One of the unfortunate after-effects of excisional surgery is that it often leaves a scar. And, because many skin cancers crop up on parts of the body that are most exposed to the sun, having a carcinoma on the face — and a scar after treatment — is very common.
Fortunately, cosmetics can go a long way to concealing scars, moles, dark sun spots, or the lightened skin that can result from dermatological treatments. In fact, cosmetics can take away much of the self-consciousness following facial surgery by covering post-surgical bruising, puffiness, and scars. They can also aid in concealing non-surgical-related problems such as port wine stains, severe acne scars, or vitiligo.
Cosmetics work in two ways: by using color theory to diminish the appearance of a scar or other defect, or by completely concealing the problem through a layer of foundation or camouflage makeup.
The principle behind color theory is that you can tone down one color by covering it with its opposite shade. Special cosmetics are available in shades that work against common undesirable colors to neutralize them. For example, if you have a scar that has a reddish hue to it, apply a green concealer. For blue or purple discoloration, such as the bruising that can occur after surgery or during cancer treatment, use a yellow concealer. Brown tones can be lessened by white concealers, and yellow tones can be neutralized by lavender concealers.
Creating highlights and shadows via darker and lighter shades of concealer can also help contour a defect: A shade of makeup that is darker than the surrounding skin can appear to reduce the height of a raised scar. A shade that is lighter than the skin around a scar will make a depression look smaller.
Good color-corrective cosmetics are available from several different manufacturers. Some have added sunscreen ingredients, are non-comedogenic, and hypoallergenic. They are available at cosmetic counters, and pharmacies, or by searching for "camouflage cosmetics" online.
Foundation comes in many forms, but its purpose is always the same: to smooth and even out skin's texture and tone. Choosing a foundation should depend on your skin type and the level of opacity needed.
Four basic foundation types are available: oil-based, water-based, oil-free and water-free. Oil-based foundations are better for dry skin, while oil-free work best for oily skin. Water-based foundations generally suit all skin types, and water-free, or anhydrous foundation, is specially formulated to be very opaque and extremely long-lasting, and is used only when complete and total coverage is required.
Your foundation should match your skin tone. Do not try to correct your overall skin tone by using a darker or lighter foundation — the results will look fake, and you could wind up making your scar or other defect look worse. For best results, compare the tint to your skin tone in natural light. Some department store cosmetic companies will custom blend a foundation for you, but regular off-the-shelf foundations are available in dozens of shades and are less expensive.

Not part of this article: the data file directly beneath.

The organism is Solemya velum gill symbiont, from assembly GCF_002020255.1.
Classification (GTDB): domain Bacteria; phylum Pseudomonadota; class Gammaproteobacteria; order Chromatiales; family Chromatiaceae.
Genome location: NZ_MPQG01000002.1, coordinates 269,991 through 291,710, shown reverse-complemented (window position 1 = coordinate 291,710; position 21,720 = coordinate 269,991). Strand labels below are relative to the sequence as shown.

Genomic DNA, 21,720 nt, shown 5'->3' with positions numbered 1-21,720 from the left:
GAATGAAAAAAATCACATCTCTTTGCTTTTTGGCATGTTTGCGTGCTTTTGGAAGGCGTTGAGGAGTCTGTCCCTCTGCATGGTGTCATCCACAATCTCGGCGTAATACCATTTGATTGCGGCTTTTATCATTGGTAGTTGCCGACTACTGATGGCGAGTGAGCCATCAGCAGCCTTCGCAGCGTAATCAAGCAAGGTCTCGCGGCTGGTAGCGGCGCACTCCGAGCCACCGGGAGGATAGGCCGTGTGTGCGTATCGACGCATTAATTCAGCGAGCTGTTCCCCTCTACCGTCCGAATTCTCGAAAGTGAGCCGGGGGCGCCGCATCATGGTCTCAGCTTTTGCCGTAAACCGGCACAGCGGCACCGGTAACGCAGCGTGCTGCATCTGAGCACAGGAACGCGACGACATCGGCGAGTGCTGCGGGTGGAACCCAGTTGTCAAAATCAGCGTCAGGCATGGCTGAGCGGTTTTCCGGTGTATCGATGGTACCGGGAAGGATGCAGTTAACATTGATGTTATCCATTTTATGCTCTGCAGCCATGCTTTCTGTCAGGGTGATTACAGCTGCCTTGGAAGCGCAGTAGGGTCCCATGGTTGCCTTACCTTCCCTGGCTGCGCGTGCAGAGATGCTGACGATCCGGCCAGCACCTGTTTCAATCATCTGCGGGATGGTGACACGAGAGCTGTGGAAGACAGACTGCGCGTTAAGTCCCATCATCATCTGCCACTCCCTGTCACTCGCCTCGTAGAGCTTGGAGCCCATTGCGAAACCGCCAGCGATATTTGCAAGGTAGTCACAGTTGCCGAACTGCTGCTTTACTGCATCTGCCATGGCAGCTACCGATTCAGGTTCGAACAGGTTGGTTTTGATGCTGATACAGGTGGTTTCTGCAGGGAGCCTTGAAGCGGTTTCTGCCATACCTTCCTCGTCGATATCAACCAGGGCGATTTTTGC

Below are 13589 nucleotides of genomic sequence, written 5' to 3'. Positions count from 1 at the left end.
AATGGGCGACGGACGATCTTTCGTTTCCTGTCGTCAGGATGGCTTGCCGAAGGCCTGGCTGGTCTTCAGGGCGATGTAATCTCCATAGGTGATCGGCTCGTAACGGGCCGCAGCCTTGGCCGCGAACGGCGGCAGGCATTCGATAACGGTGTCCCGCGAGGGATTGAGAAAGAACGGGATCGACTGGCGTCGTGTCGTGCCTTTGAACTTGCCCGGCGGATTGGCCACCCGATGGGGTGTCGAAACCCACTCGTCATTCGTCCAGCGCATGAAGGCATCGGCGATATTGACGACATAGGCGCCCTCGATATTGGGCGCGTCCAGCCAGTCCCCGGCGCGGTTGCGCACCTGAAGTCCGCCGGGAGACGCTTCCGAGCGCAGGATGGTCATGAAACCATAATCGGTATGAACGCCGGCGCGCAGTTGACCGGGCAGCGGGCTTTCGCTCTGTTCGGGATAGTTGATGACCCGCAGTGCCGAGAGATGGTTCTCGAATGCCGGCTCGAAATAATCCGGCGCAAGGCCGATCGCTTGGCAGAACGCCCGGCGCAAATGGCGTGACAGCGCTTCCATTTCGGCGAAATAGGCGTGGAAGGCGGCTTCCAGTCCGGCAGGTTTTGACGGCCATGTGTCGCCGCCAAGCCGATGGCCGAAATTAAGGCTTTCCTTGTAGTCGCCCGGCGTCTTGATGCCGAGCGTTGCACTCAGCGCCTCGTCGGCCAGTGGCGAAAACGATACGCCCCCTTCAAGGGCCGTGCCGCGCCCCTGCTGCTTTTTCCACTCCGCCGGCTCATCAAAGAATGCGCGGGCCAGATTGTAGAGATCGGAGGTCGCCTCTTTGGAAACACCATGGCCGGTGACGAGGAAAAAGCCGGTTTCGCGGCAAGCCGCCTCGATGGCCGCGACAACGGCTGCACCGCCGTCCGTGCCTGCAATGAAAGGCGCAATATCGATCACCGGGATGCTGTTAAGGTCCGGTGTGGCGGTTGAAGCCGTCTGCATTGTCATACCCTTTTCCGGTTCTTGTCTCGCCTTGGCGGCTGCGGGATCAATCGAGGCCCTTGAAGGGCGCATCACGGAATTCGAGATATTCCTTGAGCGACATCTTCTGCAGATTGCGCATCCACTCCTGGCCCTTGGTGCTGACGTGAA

It is generally believed that the 'dab and blend' technique is the most effective when applying foundation, rather than wiping it on with a sponge. Dab dots of foundation along your cheekbones, forehead, nose and chin, and then blend into the skin with a circular motion using your fingers. Be sure to extend the foundation into the hairline, and an inch below the jawline. If you have chosen a good foundation and blended well, you should not have a visible line of demarcation anywhere on your face. Finish the job by wiping the face in a downward motion with a sponge. This will even out streaks and flatten tiny facial hairs. Allow five minutes for the foundation to set.
For minor imperfections, a regular foundation will usually do the job. But for greater coverage, anhydrous foundations are your best bet. These special foundations, created with a waxy base, are available at drug stores or cosmetic counters. Because of their stiff consistency, they are usually warmed in the hand first to soften them up, and then dabbed on with the fingertips — either to the area that is to be covered, or to the entire face — as you would do any other foundation. Allow five minutes for the foundation to set, and top off with a pressed powder applied with a fluffy brush, if desired. The anhydrous foundations will last around eight hours before needing to be touched up. Because they are waterproof, they will need a special cream to be removed. The cream is usually sold along with the makeup.
The Finishing Touch
Once you have a smooth canvas, so to speak, you can add color via blushers and lipsticks and eyeshadows. You can create the illusion of contours by adding color to the cheekbones or hollows of the face, the nose and forehead, and temples. Finding the techniques that look best can take practice. Visit a cosmetics counter to get tips on to how highlight your best features. However, before considering any type of cosmetics, check with your doctor to make sure the makeup won't interfere with any healing processes.
With a little theory and a little practice, cosmetics can go a long way to help you put your best face forward.